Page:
Posted on March 24th, 2014 by Rachel
It all started with a lunch time conversation between Esther, Jobi, Sylvia (one of our volunteers), and myself. It was two or three weeks before Purim, and we were discussing all the different types of hamantaschen and debating their merits. Should one use cake dough or cookie dough? Is chocolate an acceptable filling? (the consensus on that last one was “no.”) And most importantly, of our own individual recipes for hamantaschen, whose was the best?
Then Sylvia said the fateful words: “You know there is only way to decide this, right? You have to have a hamantaschen bake off!”
We immediately knew that she was right. Esther, Jobi, and I quickly drew up some rules and guidelines for the contest and sent out an email to the staff, encouraging them and their volunteers to participate. The date was set for the Thursday following Purim to allow ample time for preparation.
Over the weekend of Purim, I camped out at my parents’ house so my mother could help me recreate her mother’s recipe. All Friday and Saturday, we bent over circles upon circles of dough, spooning lekvar or apricot jam into them and folding them into little triangles. (Funny story: having only ever heard my Bubby, who had a very strong Newark accent, say the word “lekvar,” I could never tell—until just now—if the word was supposed to be pronounced “lekvah” or “lekvar.” Fortunately, that’s what Google is for.) The process was a bittersweet one for us this year. My Bubby died a year last Sunday, and for the last ten or more years of her life, she’d always come down to Baltimore to stay with us over Purim, and we’d make hamantaschen together. It felt very appropriate to commemorate the anniversary by making hamantaschen together.
The author making hamantaschen
Last Thursday, the day of the contest, four very different plates of hamantaschen made by two staff members and two volunteers entered the doors of the JMM. We had decided to make everything anonymous: nobody except for the competitors knew who had made the hamantaschen, and judging was open to anyone who wanted to participate. We were surprised by just how different each batch was: besides my very traditional lekvar (prune and raisin) and apricot hamantaschen, there were blueberry hamantaschen with dough that had a texture similar to scones, a batch that had a prune and mun (poppy seed) filling that tasted a bit like fig, and a very experimental batch with crispy chocolate dough filled with cream cheese and chocolate chips! All were delicious in their own way.
The tasting begins!
The votes are cast!
At first, it seemed that the chocolate/cream cheese hamantaschen were in the lead because we couldn’t stop talking about them. But when the judging had finished, and we tallied the votes, the dark horse blueberry hamantaschen came in first! The chocolate ones came in as a close second, and the prune/mun and the lekvar/apricot ones tied for third.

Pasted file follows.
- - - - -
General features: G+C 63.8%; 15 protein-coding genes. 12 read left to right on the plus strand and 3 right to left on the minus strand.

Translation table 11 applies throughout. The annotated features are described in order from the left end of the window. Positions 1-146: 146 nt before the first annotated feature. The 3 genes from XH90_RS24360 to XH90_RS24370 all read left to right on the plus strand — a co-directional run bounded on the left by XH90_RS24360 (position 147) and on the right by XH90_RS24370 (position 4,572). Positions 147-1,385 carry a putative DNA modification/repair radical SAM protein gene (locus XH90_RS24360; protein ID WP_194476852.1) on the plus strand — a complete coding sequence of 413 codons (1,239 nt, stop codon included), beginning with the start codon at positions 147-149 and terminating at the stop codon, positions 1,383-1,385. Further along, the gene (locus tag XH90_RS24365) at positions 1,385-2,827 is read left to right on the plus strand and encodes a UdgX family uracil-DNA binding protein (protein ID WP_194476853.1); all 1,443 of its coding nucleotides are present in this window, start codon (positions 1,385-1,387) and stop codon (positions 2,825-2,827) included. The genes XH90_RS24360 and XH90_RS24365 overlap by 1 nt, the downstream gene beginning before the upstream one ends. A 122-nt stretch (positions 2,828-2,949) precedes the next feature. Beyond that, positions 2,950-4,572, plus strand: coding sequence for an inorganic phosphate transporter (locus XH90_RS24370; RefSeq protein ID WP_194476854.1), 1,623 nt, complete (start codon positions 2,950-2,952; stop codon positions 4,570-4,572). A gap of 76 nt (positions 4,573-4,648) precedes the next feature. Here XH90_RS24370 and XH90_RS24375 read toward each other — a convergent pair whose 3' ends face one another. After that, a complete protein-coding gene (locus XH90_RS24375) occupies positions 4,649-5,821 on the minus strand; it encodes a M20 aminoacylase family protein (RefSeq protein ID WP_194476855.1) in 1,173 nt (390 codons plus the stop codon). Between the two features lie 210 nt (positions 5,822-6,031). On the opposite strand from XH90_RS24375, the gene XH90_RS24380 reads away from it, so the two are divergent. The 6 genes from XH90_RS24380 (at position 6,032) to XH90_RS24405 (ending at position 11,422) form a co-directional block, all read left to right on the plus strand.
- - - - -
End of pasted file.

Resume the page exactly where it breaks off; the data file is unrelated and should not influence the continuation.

At this point, we revealed the bakers:
The winning blueberry hamantaschen were made by none other than docent Robyn Hughes!
The chocolate and cream cheese hamantaschen were made by our Marketing and Development Manager, Rachel Kassman.
The prune and mun hamantaschen were made by archives volunteer Dana Willan.
And, of course, the lekvar and apricot hamantaschen were made by me.
Congratulations and Mazel Tov to Robyn Hughes, who gets the glory and bragging rights for making the best hamantaschen…until next year!
Thank you to everyone who participated, both has bakers and judges!
A blog post by Visitor Services Coordinator Abby Krolik. To read more posts by Abby, click HERE.
Posted on November 5th, 2012 by Rachel
A blog post by Visitor Services Coordinator Abby Krolik.
As Hurricane Sandy finally left us, we welcomed in the cold weather with D.C. food blogger, Olga Berman, who showed us how to make her family’s recipe for warm borsch (beet soup). Her recipe can be found if you search “borsch” on her blog at www.mangotomato.com.
Olga Berman tells us the importance of adaptability and improvisation in cooking (note her improvised pot lid!)
Potatoes and beets cooking side by side.
Olga tastes each one to make sure the seasoning is just right.
The best part—we get to eat it!
Be sure not to miss our next LATE NIGHT ON LLOYD STREET program: ESTHERFEST! on December 6th, 6-9pm.
ESTHERFEST is also the second program in this year’s Brews & Schmooze Young Adult Series.
Posted on October 22nd, 2012 by Rachel
Gefilte Fish in Tomato Sauce
1 Loaf gefilte fish
2 Tbp. oil
1 medium onion diced
2 carrots diced
2 celery diced
15 oz. Tomato sauce
1/3 cup sugar
Salt & pepper
Sautee onion, carrots and celery in oil until soft on medium heat. Add tomato sauce, sugar and salt and pepper.
Defrost gefilte fish loaf ½ way. Slice the loaf into 8 slices and then each slice into 4. Form each piece into a ball and place in the sauce.
Cook on medium heat for 45 minutes.
Gefilte Fish a la Gefilteria